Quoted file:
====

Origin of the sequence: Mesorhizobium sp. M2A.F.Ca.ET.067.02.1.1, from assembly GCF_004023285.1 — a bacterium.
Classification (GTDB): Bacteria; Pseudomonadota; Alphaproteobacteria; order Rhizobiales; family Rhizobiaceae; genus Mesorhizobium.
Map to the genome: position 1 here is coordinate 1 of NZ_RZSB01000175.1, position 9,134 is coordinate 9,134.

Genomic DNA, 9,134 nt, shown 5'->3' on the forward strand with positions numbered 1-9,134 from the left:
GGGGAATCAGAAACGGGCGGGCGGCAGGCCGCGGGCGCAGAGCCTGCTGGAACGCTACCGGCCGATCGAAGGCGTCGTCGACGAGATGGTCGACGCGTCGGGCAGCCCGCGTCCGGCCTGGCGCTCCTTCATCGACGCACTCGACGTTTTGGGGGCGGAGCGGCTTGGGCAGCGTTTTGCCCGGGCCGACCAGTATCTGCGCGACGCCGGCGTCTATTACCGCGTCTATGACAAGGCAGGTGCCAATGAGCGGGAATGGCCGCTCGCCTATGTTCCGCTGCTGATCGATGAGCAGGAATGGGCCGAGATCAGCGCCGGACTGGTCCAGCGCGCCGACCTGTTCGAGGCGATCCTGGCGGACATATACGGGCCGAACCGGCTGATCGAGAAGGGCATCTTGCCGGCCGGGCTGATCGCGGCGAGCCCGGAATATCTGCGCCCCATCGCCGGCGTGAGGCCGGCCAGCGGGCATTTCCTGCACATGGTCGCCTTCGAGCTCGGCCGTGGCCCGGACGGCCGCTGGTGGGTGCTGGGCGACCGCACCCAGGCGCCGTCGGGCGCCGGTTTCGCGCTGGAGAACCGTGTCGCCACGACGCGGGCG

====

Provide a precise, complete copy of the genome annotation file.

Origin of the sequence: Mesorhizobium sp. M2A.F.Ca.ET.067.02.1.1, from assembly GCF_004023285.1 — a bacterium.
Classification (GTDB): Bacteria; Pseudomonadota; Alphaproteobacteria; order Rhizobiales; family Rhizobiaceae; genus Mesorhizobium.
Map to the genome: position 1 here is coordinate 1 of NZ_RZSB01000175.1, position 9,134 is coordinate 9,134.

Genomic DNA, 9,134 nt, shown 5'->3' on the forward strand with positions numbered 1-9,134 from the left:
GGGGAATCAGAAACGGGCGGGCGGCAGGCCGCGGGCGCAGAGCCTGCTGGAACGCTACCGGCCGATCGAAGGCGTCGTCGACGAGATGGTCGACGCGTCGGGCAGCCCGCGTCCGGCCTGGCGCTCCTTCATCGACGCACTCGACGTTTTGGGGGCGGAGCGGCTTGGGCAGCGTTTTGCCCGGGCCGACCAGTATCTGCGCGACGCCGGCGTCTATTACCGCGTCTATGACAAGGCAGGTGCCAATGAGCGGGAATGGCCGCTCGCCTATGTTCCGCTGCTGATCGATGAGCAGGAATGGGCCGAGATCAGCGCCGGACTGGTCCAGCGCGCCGACCTGTTCGAGGCGATCCTGGCGGACATATACGGGCCGAACCGGCTGATCGAGAAGGGCATCTTGCCGGCCGGGCTGATCGCGGCGAGCCCGGAATATCTGCGCCCCATCGCCGGCGTGAGGCCGGCCAGCGGGCATTTCCTGCACATGGTCGCCTTCGAGCTCGGCCGTGGCCCGGACGGCCGCTGGTGGGTGCTGGGCGACCGCACCCAGGCGCCGTCGGGCGCCGGTTTCGCGCTGGAGAACCGTGTCGCCACGACGCGGGCG